Yet Another Post about Purity, Teenage Girls, and Bears (Yes, Bears)

Hey there, college girl, spending a Saturday night watching “Friends” reruns while your roommates are out kanoodling. I know you’re sad and lonely, wondering why your only date this year was a blind one set up by your roommate—one that ended before it started, when the guy remembered he had a big Bio exam and couldn’t be away from the books for even one minute.

Your friends have been gushing about the men in their lives, pinning wedding pictures like crazy on Pinterest because they know their boyfriends are The One. Truth be told, you’ve also been pinning wedding pictures, just because, though you feel a little sheepish planning a ceremony without a clear sense of who The One will be, or what colors will look best with his eyes.

Maybe your friends have also admitted to getting as far as second base, though because they are Christian women, they won’t likely use baseball metaphors. Instead, they’ve told you how much they’ve been blessed by The One, and how the Holy Spirit has been moving swiftly through their prayer times together, and you feel a little more jealous because the Holy Spirit has never moved through you in quite the same way, and never when you’ve been holding hands with The One, a Bible placed between you.

I know you feel bad. Which is why I was happy to stumble on a new product, called the Boyfriend Bear. Yes, you heard me right: The Boyfriend Bear.

Last year, Kendra wrote about purity bears, which was this somewhat creepy animated bear that hovered over the shoulder of a teenage boy, reminding him that his date was a skank, and that she was angling to get him in the sack. The purity bear whispered to him that he shouldn’t give in to the temptress, and he listened. Heck, if some stuffed bear suddenly appeared on my shoulder, telling me to stop doing something, I might listen, too.

But that was just a savvy ad campaign, a way for evangelicals to remind their young ‘uns that threats to sexual purity might loom as close as your front door. These Boyfriend Bears are real, live, honest-to-goodness stuffed animals, meant for those who don’t have the real thing (men, that is, not animals). And, also, for those who need a “visual and huggable reminder to stay pure,” not “just another stuffed bear to throw in the corner.” Like that blind date once did to you.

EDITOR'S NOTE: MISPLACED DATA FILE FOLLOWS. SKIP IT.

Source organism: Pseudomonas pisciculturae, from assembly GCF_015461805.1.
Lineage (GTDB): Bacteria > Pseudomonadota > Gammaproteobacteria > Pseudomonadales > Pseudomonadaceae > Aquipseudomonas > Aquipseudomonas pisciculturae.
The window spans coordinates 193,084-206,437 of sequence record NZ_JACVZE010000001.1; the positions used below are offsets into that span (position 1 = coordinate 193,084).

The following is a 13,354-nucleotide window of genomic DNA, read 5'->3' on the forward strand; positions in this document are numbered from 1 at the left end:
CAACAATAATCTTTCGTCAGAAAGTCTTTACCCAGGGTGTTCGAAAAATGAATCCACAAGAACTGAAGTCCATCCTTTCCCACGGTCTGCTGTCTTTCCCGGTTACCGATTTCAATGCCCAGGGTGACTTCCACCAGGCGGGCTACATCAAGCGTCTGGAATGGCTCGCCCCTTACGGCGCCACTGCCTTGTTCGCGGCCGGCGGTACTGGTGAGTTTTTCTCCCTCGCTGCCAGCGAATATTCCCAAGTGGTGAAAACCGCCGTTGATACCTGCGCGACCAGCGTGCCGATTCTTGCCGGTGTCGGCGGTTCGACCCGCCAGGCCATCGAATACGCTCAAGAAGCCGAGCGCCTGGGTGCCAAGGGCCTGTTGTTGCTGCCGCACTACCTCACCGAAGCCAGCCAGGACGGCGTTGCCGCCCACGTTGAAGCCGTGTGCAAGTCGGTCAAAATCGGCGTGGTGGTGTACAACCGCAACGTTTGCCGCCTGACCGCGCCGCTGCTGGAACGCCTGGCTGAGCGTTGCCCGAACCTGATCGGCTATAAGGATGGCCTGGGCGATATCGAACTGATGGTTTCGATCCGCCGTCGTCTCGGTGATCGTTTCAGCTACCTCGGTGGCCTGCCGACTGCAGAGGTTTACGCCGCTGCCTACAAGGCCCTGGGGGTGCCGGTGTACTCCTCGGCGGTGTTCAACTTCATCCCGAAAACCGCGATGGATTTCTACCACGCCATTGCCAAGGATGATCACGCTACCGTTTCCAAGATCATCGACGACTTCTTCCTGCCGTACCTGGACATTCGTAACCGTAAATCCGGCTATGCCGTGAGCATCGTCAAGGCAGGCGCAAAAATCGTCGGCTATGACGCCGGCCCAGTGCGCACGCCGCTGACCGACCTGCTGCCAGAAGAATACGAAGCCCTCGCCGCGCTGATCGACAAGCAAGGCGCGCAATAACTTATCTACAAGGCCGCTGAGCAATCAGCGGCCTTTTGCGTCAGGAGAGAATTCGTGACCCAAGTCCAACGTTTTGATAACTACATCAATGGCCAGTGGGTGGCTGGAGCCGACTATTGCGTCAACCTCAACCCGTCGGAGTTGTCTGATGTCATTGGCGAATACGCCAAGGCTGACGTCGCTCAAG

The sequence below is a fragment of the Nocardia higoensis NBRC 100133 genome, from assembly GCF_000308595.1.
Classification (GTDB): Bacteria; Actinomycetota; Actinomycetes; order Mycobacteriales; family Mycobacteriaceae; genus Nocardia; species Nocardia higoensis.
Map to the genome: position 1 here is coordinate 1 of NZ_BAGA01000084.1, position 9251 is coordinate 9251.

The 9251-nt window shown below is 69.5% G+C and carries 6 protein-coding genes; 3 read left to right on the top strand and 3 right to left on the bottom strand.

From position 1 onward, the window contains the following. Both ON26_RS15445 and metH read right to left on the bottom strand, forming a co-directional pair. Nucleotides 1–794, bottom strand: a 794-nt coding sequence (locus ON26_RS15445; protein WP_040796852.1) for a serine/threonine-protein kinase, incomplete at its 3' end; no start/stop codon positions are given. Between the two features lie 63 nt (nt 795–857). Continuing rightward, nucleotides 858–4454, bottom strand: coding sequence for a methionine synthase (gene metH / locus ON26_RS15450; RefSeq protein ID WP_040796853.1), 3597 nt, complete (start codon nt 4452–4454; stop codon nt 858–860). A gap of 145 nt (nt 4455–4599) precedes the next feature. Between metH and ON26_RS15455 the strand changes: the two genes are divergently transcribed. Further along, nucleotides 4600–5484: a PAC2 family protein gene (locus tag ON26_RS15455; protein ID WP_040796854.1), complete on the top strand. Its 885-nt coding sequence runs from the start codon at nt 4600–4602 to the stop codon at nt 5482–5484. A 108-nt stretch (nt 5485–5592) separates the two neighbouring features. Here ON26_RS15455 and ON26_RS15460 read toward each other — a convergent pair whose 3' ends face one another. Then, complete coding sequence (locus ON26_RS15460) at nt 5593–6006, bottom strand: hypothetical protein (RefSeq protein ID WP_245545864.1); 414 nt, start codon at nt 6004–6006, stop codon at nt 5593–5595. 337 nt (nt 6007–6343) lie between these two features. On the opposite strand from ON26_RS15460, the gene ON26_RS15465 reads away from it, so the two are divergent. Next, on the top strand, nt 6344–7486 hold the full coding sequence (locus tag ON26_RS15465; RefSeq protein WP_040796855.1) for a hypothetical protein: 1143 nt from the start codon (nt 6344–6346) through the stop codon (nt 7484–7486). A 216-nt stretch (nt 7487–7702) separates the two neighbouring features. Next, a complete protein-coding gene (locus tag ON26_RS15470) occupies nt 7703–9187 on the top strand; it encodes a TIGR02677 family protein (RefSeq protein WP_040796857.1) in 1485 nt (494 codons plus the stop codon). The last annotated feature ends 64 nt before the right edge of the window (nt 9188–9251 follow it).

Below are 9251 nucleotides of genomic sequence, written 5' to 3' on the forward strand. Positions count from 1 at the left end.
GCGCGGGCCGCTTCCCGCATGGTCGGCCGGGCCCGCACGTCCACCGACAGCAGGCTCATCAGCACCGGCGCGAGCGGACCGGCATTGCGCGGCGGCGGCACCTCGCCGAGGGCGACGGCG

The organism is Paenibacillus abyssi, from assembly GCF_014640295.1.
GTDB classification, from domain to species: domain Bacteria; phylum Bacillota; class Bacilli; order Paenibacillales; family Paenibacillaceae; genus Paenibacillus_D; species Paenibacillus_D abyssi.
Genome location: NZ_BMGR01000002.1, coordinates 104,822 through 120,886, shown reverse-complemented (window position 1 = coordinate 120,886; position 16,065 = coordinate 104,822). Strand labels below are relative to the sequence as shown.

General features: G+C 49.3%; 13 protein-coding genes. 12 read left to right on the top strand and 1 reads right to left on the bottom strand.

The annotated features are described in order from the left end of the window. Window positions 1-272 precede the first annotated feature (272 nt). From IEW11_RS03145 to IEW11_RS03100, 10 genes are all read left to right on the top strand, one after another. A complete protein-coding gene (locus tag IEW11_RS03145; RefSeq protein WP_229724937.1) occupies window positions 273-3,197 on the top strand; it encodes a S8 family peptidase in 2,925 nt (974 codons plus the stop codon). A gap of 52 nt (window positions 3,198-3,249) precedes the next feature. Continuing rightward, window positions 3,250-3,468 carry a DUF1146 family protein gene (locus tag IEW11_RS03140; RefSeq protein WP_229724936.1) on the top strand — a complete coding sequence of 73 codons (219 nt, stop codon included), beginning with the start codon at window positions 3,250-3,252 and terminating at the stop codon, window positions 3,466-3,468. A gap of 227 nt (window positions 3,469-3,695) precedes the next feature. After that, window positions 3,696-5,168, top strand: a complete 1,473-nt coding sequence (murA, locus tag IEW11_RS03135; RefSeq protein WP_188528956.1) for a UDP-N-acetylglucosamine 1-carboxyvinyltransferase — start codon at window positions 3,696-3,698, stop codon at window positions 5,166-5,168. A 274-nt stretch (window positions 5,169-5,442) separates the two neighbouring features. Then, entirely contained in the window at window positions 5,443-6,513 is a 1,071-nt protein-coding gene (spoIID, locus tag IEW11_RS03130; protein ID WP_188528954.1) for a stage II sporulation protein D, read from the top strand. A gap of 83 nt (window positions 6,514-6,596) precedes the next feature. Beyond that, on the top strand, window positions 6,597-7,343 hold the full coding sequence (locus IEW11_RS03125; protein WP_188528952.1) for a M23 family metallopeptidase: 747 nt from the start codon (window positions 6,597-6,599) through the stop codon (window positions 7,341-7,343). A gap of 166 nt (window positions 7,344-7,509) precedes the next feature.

The Boyfriend Bear is intended for those who want something to hold and cuddle until they can give it up. One can also pray for her future spouse while holding the Boyfriend Bear. And, a girl can write a letter to her future spouse and stick it into the bear, and then on her wedding night she can give the letter-stuffed bear to her new husband, because what man doesn’t want to spend time reading stuff on his wedding night? The whole bear exchange will work especially well if her new husband happens to be a fourteen-year-old boy.

I’m actually a little impressed by the founder of the Boyfriend Bear, a 16-year-old girl who felt called to do something more with her life after a youth conference. I remember that same feeling after church camp and Mennonite conferences, but my desire to be and do something more usually faded by the time I’d gotten home and turned on the television. So kudos to the Boyfriend Bear founder, who even knows her spiritual gifts—Missionary, Faith, and Encouragement—even if she doesn’t yet know how to create parallel structure.

Still, the Boyfriend Bear also seems an artifact of the ways evangelical Christians become hyper-obsessed with sexuality by pretending not to be obsessed at all, and pass that obsession onto their teenage girls. In other words, the Boyfriend Bear calls attention to a girl’s sexuality, making it a central part of her identity, by saying simultaneously that her sexuality must be sublimated, at least until marriage (and then, only after the Boyfriend Bear ritual).

Which makes me ask of evangelical culture, once again: Why the intense focus on staying pure? And why the intense focus on making sure girls remain “pure”? After all, there aren’t any Girlfriend Bears to cuddle, or even the masculine approximation. Is it that boys don’t have to reminded so often as girls? Or is something else going on?
Instead of compelling young girls to squeeze a bear until The One comes along, and telling her that the act will help her stay pure, why not say this:  Hey Girl, go out into the world and do stuff. Become an athlete. Act in a play. Be the smartest kid in your class. Volunteer with those who could use the help. Make friends with some guys from your class. Go to the movies. Try dancing.
Discover who God means for you to be, and make that, rather than purity, your “lifestyle.” Because you have so much more to offer the world than merely your body, and I’m sure God wants you to do something more than hold onto a stuffed bear, waiting for some man to complete you.